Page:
San Diego/Tijuana wins World Design Capital, defeating Moscow
The bi-national proposal won over judges from the World Design Organization.
San Diego and Tijuana have won their joint bid to become a World Design Capital.
The two cities were selected together as the 2024 city, defeating the other finalist Moscow, the Montreal-based World Design Organization announced Wednesday morning.
The distinction means a global spotlight with a year of events to promote the region, including a street festival, a one-day celebration highlighting the winner’s designs and a design conference that should bring people from around the globe. In addition to putting the region on the world stage, it is also expected to be a boost to the tourism industry hit hard by the pandemic.
Previous design capitals have been Seoul, Helsinki, Cape Town, Taipei and Mexico City. This bid was unique in that a binational region decided to apply together and marks the first time a binational region has won.
“The San Diego-Tijuana bid showcases the power of design to unite and connect us, despite geographical differences,” wrote World Design Capital President Srini Srinivasan. “Their culture of design innovation and unique urban landscape were well-represented throughout their bid, and the region is poised to develop a WDC programme that will serve as a model for other border cities around the world.”
San Diego and Tijuana rolled out the red carpet in October for the design organization’s managing director, Bertrand Derome. In San Diego he visited the Rady Shell at Jacobs Park, Conrad Prebys Performing Arts Center, UC San Diego’s Design and Innovation building, Balboa Park and Chicano Park. In Tijuana, he went to the Bujazán Cinema, Playas de Tijuana’s Friendship Park, the circular Tijuana Cultural Center and was treated to local cuisine at the Tijuana Culinary Art School.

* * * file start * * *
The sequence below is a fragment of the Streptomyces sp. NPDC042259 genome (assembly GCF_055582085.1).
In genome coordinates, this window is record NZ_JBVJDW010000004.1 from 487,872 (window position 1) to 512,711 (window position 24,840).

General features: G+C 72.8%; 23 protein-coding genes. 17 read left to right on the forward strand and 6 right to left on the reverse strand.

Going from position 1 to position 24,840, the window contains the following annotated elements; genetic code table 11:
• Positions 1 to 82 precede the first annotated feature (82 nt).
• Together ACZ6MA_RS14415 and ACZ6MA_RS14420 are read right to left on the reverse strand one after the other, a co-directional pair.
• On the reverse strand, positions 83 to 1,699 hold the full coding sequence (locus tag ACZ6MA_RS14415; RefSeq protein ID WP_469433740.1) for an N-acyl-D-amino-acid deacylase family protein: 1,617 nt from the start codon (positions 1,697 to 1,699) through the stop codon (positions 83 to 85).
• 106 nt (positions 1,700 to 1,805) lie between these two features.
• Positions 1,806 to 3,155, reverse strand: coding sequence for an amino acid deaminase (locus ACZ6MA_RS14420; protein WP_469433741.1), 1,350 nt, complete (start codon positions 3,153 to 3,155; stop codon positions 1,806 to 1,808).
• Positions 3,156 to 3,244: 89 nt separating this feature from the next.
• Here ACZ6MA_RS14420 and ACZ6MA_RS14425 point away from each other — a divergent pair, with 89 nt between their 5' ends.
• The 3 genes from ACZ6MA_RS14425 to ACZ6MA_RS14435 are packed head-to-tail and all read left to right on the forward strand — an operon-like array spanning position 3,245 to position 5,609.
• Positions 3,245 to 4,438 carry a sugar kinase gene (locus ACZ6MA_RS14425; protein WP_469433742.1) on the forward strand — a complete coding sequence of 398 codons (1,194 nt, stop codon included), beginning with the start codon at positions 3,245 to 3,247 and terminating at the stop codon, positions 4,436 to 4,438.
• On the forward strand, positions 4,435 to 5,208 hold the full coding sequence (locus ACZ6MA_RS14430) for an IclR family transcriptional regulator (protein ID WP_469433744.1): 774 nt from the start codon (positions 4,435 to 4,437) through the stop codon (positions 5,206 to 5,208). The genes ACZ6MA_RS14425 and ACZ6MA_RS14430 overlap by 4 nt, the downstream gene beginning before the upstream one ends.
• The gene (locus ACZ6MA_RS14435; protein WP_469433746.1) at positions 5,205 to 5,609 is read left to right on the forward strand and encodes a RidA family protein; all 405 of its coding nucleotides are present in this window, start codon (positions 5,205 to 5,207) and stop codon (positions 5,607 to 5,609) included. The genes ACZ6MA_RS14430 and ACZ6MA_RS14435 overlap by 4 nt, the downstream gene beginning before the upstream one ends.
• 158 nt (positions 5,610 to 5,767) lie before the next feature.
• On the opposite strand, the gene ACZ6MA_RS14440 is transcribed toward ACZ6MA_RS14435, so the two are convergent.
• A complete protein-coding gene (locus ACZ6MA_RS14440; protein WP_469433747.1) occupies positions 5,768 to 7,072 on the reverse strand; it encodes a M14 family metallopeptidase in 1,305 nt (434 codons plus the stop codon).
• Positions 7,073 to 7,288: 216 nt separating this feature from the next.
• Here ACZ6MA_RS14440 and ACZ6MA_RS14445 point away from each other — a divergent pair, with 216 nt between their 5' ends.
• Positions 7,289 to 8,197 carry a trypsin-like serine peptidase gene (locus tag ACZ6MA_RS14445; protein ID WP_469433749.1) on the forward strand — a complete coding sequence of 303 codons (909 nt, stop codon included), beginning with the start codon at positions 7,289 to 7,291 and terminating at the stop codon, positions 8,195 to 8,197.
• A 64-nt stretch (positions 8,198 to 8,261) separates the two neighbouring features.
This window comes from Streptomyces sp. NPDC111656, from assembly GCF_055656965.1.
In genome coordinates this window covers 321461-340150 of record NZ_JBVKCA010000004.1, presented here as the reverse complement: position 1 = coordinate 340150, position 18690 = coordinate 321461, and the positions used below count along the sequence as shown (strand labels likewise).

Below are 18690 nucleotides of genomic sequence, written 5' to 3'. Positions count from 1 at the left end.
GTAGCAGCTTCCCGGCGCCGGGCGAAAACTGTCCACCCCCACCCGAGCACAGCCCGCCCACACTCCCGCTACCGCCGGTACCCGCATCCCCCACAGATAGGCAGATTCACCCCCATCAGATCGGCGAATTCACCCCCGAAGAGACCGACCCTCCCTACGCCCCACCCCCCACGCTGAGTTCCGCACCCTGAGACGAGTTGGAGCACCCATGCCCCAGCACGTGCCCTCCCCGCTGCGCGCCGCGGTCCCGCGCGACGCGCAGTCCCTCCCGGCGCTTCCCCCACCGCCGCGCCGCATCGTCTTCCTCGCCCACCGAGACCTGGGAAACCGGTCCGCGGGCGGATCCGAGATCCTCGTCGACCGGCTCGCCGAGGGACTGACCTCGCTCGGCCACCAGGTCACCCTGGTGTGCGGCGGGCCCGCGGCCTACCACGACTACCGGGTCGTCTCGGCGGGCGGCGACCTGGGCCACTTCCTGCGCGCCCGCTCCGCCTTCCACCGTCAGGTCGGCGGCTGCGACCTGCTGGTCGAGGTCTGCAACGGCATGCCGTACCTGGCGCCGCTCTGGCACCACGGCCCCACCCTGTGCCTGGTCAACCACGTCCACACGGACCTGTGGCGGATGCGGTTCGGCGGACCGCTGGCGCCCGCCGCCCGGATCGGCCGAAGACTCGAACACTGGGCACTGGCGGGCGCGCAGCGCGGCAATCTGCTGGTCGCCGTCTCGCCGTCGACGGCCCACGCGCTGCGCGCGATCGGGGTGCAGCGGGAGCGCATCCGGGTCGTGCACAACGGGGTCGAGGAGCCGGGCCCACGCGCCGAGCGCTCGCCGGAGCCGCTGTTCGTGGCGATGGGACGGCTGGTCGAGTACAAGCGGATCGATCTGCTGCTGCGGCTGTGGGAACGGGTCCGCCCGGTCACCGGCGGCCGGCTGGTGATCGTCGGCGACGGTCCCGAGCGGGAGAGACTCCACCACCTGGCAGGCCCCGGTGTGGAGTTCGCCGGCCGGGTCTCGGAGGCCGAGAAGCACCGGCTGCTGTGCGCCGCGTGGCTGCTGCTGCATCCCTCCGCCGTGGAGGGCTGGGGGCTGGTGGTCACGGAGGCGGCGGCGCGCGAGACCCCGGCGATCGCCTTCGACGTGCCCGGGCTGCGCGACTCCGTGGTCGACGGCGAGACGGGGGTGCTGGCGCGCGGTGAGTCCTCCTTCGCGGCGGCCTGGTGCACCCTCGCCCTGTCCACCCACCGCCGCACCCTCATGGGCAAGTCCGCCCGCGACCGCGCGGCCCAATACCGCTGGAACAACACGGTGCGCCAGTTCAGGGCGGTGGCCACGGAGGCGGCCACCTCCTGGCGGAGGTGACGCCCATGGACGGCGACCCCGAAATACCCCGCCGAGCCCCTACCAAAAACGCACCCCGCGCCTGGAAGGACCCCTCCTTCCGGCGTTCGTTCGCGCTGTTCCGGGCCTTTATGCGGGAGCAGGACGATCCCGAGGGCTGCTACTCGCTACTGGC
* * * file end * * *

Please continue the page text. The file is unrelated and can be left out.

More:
A keystone of the entire tour was the Cross Border Xpress, or CBX, facility that allows travelers out of Tijuana’s airport to easily cross to the United States and vice versa.
The competition goes beyond just buildings and also looks at how cities use design to create change to improve the quality of life for its citizens. He said that can be in an environmental, cultural, social or economic way.
San Diego Mayor Todd Gloria said he hoped the designation would go a long way in changing the perception of the border region among the media and faraway politicians that paint it in a bad light.
“The border is often portrayed as a negative,” he said from Glasgow, where he is attending a climate change conference. “For those of us that live here in the border region, we see it for what it is: An asset.”
Tijuana Mayor Montserrat Caballero said in a statement that the cities should be known for more than just being the busiest border crossing in the Western Hemisphere.
“Our designation as a World Design Capital is an opportunity for us to highlight to the world the unique interconnectedness of our region,” she wrote, “and tell the story of 7 million people who live, work, and partner together in exceptional ways.”